John Catsimatidis is the major funder of the Manhattan Republican Party, of which his daughter is the chair.
A billionaire megadonor to Donald Trump and the Republican Party said Thursday that he might run for mayor of New York City this year. But in order to win, he said, he may switch parties and run in the Democratic Party primary.
John Catsimatidis, a supermarket magnate, fossil fuel investor, and radio talk show host, told Politico that he might run for the Democratic mayoral nomination in the party's new ranked-choice primary.
Catsimatidis unsuccessfully sought the Republican nomination for the same job in 2013.
"This is a Democratic city, and I was a Bill Clinton Democrat. I was a Democrat for a long time," he said. "I'm a middle-of-the-road guy. I can be a conservative Democrat, or I can be a liberal Republican."
It is understandable that Catsimatidis, the owner of the Gristedes supermarket chain, would think a Democratic candidate for mayor would have a better shot than a Republican in traditionally blue New York City. In November, Joe Biden won in the city by a landslide, with more than 70% of the vote.
But in reality, Catsimatidis is a Donald Trump Republican.
The billionaire, who was brought by his parents to the United States from his native Greece as an infant, endorsed Trump in 2016, complaining that President Barack Obama had allowed too many immigrants into the country who would be "burdens on the regular taxpayer."
In 2019, he backed Trump's reelection, tweeting, "On this great day of Trump kicking off his 2020 Campaign in Orlando I want to make it clear... Me and my family are supporting @realdonaldtrump 100% We are fighting for the soul of America!"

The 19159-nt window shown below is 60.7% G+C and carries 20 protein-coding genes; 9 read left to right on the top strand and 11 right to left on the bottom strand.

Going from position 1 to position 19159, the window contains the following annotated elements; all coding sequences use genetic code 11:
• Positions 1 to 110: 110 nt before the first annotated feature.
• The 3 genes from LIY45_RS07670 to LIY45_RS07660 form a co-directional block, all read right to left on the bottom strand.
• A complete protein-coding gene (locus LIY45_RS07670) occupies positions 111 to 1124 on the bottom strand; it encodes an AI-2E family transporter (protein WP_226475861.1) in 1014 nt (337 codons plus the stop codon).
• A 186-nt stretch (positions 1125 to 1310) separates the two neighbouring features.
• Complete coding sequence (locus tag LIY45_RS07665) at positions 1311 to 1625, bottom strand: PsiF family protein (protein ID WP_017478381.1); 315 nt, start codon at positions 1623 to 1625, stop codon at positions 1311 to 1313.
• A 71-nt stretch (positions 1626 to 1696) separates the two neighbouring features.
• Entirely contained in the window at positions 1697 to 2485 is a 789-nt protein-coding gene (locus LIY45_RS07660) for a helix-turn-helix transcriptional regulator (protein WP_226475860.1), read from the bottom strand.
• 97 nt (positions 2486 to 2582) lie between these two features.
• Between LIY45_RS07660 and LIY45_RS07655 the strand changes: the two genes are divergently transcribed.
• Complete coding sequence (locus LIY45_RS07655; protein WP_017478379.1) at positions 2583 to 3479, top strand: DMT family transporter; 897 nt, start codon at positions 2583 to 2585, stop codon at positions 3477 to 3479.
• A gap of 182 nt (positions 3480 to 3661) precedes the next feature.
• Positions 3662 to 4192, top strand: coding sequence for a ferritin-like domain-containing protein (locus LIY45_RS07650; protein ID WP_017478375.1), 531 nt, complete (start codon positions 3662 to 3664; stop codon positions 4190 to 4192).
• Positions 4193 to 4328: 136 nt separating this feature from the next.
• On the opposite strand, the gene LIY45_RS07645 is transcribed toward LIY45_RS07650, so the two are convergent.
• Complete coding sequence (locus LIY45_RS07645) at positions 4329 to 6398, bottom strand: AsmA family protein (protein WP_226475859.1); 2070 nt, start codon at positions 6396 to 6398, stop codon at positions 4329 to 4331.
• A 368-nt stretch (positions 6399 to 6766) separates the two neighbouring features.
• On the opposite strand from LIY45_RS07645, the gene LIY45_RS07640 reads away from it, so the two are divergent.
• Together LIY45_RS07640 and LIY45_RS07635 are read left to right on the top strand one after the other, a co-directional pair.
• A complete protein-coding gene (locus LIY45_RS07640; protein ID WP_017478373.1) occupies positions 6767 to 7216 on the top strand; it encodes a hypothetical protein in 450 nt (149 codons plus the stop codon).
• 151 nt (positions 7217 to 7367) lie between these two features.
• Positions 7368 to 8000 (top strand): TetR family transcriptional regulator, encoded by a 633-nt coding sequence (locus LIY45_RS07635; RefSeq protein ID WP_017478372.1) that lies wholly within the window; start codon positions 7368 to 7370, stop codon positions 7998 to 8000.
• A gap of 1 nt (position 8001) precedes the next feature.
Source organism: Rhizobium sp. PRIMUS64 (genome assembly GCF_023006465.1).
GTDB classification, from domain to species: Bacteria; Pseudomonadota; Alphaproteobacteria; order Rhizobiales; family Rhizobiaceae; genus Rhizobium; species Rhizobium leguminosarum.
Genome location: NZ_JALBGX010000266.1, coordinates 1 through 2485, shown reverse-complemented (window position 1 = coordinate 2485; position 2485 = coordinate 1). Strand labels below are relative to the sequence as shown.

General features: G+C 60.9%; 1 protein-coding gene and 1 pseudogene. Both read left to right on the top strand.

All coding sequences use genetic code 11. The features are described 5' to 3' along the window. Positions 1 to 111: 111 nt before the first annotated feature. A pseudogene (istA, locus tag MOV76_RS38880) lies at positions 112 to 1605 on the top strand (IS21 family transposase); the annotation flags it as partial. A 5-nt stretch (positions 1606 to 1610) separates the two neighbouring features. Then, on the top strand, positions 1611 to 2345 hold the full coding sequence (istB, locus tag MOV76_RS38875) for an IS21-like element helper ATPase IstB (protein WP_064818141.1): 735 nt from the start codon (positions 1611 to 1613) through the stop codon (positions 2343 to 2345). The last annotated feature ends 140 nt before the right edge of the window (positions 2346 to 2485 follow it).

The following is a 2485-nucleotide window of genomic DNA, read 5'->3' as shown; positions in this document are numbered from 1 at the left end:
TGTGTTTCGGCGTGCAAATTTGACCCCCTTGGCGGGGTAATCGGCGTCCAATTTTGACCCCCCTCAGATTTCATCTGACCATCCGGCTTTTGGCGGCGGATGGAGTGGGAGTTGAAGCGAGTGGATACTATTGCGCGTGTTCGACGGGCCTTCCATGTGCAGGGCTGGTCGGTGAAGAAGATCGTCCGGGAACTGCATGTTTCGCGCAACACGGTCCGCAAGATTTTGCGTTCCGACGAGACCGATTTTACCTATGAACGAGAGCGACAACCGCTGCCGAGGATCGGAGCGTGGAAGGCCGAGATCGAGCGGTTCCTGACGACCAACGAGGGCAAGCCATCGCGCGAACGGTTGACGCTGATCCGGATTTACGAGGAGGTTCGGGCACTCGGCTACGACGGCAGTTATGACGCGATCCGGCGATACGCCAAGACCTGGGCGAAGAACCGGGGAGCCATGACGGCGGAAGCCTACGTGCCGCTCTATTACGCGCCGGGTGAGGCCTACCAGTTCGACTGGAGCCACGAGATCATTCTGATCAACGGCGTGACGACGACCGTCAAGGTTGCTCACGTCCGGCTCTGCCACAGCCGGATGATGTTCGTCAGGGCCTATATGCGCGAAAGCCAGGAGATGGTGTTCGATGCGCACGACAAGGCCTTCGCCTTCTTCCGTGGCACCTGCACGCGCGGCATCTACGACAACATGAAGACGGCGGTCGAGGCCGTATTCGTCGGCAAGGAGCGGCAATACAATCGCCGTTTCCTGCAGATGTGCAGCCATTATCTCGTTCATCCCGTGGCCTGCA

He contributed more than $250,000 to Trump's reelection campaign in 2020. He vocally supported Trump even after Trump called New York City a "ghost town" and an "anarchist jurisdiction" that had "gone to hell."
After Trump's continued lies about election fraud costing him reelection incited last week's deadly attack on the U.S. Capitol by his supporters, Catsimatidis continued to defend him.
"I see on the front page of The New York Times that they're blaming everything on Trump. I think he addressed the audience. I didn't think he said, 'Go out and do violence,' you know, go out and do peaceful protests. And that's what everybody's entitled to," he told New York radio station WABC. "I don't think any of his Twitter says, 'Go out and break into the Capitol.'"
After urging his supporters to come to Washington, D.C., on Jan. 6 for "wild" protests and cheering them on prior to their march to the Capitol from his rally at the Ellipse, Trump praised the attackers during their assault on the building, telling them, "We love you. You're very special."
Catsimatidis has also backed many of Trump's most fervent right-wing enablers.
According to Federal Election Commission records, over the last two years he has given more than $34,000 in support of Senate Majority Leader Mitch McConnell; nearly $100,000 to the National Republican Senatorial Committee; more than $170,000 to the National Republican Congressional Committee; more than $70,000 to the Republican National Committee; and significant donations to the unsuccessful reelection campaigns of Sens. David Perdue (GA), Kelly Loeffler (GA), and Martha McSally (AZ).
Catsimatidis even gave $1,000 to anti-immigrant former Kansas Secretary of State Kris Kobach's unsuccessful Senate campaign.
He has also bankrolled the Manhattan Republican Party, providing most of its funding. His daughter Andrea has been its chair and CEO since 2017.
Published with permission of The American Independent Foundation.